Private Mortgage Insurance
Homeowners hate paying private mortgage insurance, or PMI. But PMI helps solve a problem: the eternity it takes to save up for a 20 percent down payment.
If your down payment is less than 20 percent of the home’s price, you almost certainly will have to pay mortgage insurance. You pay for it, but the lender benefits. The policy protects the lender in case you default — a likelier possibility if you made a small down payment.
One alternative to paying for mortgage insurance is to keep renting and saving money for years, until you’ve accumulated enough to make a 20 percent down payment on a home. Or you could put up a small down payment, pay mortgage insurance, and contentedly live in your own home before you’re old.
As explained in this article on the basics of mortgage insurance, PMI charges vary depending on the size of the loan and of the down payment. The charges typically amount to 0.5 percent to 1 percent of the loan annually.
You pay mortgage insurance premiums until your equity passes the 20 percent threshold. That can take a long time. Let’s say you make a 10 percent down payment on a $100,000 house and you get a 30-year mortgage at 7 percent interest. You owe $90,000. Your monthly payment for mortgage insurance is roughly $40.
You can stop paying for mortgage insurance when you owe less than $80,000 — in other words, when your equity is greater than 20 percent. At the above rate and terms, it will take more than eight years to build up to 20 percent equity unless you make extra payments toward principal.
Eight years is a long time to pay for mortgage insurance. On the other hand, some folks might consider an alternative — paying rent for eight years while saving up for a down payment — to be a waste of money.
There’s another way to dodge mortgage insurance, and that’s to get a piggyback mortgage. It works this way: You’re buying that $100,000 house and you can afford a 10 percent down payment, so you need to borrow $90,000. You borrow $80,000 at 7 percent interest for 30 years and, as a second mortgage, you borrow $10,000 at 8.25 percent interest for 15 years. The second mortgage costs about $97 a month, which costs more than PMI, even when you count the mortgage interest deduction. And you’re paying it for 15 years instead of eight.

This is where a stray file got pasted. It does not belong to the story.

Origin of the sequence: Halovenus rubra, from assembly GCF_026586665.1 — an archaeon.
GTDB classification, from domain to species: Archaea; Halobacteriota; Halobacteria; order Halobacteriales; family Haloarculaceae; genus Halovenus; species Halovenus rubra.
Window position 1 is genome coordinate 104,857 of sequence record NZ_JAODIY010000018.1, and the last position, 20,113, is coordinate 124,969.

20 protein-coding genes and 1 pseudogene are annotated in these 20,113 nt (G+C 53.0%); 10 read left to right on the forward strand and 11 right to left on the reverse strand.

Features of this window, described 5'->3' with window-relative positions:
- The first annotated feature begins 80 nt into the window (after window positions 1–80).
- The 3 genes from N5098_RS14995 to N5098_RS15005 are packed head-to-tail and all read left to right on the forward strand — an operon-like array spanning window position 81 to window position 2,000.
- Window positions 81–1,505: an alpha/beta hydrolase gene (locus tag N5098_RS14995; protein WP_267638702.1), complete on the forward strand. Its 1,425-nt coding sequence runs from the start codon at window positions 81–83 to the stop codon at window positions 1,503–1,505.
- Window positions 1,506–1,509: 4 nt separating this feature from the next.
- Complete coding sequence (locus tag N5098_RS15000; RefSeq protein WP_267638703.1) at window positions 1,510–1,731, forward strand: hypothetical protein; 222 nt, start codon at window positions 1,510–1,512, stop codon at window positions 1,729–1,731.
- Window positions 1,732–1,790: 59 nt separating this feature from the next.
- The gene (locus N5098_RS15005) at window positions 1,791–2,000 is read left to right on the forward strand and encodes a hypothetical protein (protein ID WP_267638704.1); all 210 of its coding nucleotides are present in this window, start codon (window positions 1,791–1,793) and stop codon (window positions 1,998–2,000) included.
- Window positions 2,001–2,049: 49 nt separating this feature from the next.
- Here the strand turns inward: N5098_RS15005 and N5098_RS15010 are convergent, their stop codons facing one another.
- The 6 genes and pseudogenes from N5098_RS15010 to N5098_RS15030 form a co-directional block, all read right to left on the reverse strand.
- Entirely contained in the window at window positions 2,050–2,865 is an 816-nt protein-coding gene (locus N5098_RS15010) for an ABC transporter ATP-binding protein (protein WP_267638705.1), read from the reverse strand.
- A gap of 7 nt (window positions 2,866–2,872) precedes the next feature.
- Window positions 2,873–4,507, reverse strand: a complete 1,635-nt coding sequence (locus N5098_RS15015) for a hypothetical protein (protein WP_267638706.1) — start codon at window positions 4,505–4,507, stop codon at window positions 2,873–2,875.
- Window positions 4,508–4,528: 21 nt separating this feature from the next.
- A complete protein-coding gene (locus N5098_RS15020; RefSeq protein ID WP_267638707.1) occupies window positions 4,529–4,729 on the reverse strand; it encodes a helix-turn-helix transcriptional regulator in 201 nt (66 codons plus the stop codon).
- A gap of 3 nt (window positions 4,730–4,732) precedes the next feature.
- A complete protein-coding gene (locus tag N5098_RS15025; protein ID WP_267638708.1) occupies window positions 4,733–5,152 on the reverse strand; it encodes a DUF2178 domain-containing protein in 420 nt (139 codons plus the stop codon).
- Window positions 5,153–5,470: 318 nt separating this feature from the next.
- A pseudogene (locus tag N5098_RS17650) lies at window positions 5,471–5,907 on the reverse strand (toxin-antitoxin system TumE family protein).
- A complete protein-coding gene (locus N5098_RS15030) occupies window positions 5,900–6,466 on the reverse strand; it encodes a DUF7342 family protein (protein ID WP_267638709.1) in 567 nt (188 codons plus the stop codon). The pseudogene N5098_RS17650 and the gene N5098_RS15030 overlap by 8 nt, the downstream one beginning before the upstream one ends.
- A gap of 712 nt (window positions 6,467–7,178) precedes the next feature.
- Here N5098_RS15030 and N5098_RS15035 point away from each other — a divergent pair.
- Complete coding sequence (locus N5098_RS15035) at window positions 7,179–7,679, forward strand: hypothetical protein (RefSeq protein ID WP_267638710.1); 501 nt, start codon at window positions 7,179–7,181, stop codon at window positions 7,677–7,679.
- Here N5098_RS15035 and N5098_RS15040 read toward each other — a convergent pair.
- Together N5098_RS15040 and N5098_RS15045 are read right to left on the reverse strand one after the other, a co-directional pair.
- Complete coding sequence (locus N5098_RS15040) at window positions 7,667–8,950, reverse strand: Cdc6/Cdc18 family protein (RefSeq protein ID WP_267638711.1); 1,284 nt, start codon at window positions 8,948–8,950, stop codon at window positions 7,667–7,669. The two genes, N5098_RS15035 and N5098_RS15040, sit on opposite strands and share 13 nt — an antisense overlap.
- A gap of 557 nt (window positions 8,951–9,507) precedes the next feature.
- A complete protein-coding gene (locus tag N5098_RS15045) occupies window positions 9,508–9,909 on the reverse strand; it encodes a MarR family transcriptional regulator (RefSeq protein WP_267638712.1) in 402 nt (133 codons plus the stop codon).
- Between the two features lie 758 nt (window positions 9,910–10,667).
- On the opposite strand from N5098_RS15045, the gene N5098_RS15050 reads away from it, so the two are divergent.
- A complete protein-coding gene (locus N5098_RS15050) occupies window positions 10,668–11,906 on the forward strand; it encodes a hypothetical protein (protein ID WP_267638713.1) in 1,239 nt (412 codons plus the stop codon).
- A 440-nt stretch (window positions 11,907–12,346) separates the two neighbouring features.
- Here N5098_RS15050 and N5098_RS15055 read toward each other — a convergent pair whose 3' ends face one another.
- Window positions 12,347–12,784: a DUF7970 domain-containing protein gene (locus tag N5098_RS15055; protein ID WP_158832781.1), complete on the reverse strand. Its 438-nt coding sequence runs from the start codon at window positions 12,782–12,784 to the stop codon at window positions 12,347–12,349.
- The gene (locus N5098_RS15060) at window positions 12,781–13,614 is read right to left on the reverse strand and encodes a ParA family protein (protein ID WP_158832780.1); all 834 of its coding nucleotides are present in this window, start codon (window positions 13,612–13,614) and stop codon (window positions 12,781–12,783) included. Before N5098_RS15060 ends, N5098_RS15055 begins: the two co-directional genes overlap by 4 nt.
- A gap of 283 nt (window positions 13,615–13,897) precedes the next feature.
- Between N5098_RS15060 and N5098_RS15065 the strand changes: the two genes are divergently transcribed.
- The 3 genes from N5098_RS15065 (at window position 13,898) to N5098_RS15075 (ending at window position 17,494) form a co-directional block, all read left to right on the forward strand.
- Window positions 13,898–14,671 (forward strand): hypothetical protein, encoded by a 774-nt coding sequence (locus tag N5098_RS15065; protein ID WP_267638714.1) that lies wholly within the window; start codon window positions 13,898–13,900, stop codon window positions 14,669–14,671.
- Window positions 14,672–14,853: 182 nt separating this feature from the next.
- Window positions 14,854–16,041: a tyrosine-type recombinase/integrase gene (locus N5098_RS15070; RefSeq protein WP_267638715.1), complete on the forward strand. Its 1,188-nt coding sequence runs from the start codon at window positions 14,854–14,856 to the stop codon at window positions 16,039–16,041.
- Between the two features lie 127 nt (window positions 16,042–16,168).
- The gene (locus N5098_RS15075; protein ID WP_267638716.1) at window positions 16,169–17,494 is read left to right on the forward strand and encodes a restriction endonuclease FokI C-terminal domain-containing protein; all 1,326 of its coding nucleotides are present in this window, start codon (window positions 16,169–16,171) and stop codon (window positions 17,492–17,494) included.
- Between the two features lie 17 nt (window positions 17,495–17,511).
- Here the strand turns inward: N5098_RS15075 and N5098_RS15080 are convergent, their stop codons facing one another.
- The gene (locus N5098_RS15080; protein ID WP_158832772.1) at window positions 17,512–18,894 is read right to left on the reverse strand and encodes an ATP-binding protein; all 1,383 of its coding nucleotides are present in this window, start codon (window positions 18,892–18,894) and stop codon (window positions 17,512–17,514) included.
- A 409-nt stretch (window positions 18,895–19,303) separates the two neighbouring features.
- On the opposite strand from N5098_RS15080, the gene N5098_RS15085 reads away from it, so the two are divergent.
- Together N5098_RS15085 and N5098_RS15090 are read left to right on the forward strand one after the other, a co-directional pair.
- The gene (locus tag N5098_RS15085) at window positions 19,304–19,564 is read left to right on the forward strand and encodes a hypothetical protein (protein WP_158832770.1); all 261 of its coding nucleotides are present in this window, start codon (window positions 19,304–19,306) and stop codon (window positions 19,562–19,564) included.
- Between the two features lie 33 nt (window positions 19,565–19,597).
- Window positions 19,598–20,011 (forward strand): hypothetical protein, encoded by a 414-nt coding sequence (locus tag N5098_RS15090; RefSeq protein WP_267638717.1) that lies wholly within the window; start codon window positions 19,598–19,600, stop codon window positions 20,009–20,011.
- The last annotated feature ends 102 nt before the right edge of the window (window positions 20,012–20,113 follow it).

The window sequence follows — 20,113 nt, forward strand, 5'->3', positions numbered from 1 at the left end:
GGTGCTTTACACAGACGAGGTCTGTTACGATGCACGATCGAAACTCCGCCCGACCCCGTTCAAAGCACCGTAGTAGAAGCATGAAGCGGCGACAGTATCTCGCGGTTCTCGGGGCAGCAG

Don’t dismiss piggyback mortgages without looking into the details of a particular transaction. Sometimes a lender can come up with a piggyback loan package that’s cheaper than paying PMI.
Sometimes you can cancel PMI early by having your house reappraised at a higher value. Home appreciation is added directly to your equity — so if the value of your house is rising rapidly, you can pass that 20 percent equity threshold quickly.
Unfortunately for homeowners, loans that are underwritten according to Fannie Mae or Freddie Mac guidelines — in other words, most mortgages — have to “season” for two to five years before you can cancel PMI strictly because of value appreciation. Bankrate.com’s financial advice columnist Dr. Don explains it in greater detail in this column. The bottom half of this mortgage analysis from May 2002 explains it, too.
There’s another kind of insurance you buy when you buy a house or refinance: title insurance. It’s an unusual kind of policy because it protects against something that might have happened in the past, rather than something that might happen in the future.
Title insurance protects the lender or owner from disputes over ownership of property. When you buy real estate, someone checks land ownership records to find out if the seller has the right to sell it and collect the full payment.
Perhaps the seller is divorced and needs the ex-spouse to sign a document allowing the sale to go through. Or maybe an unpaid electrician put a mechanic’s lien on the property, ensuring payment when the property is sold. The county might have filed a lien to satisfy unpaid taxes. And, of course, the mortgage lender has a lien on the property, ensuring that the loan is repaid before the sales proceeds go to anyone else.
The title search is designed to dig up all of these things and more. Later, if there is a dispute and a lawsuit over ownership of the property because the title search was faulty, the title insurer pays legal fees and any settlement amount. When you pay for title insurance, you’re paying for two things: the title search and the insurance policy that pays the costs of future legal proceedings.
There are two kinds of title policies when you buy a house. One covers the lender (you have to pay) and the other covers you, the buyer. You’ll always be required to get the former, and it’s often a good idea to buy the latter.
A prominent private mortgage insurance company called Radian Group has introduced an alternative to title insurance for home equity loans and refinancings. It is cheaper and faster than title insurance and it has been controversial.
U.S. Sen. Phil Gramm, R-Texas, once suggested making title insurance optional, but it appears that the notion wasn’t taken seriously.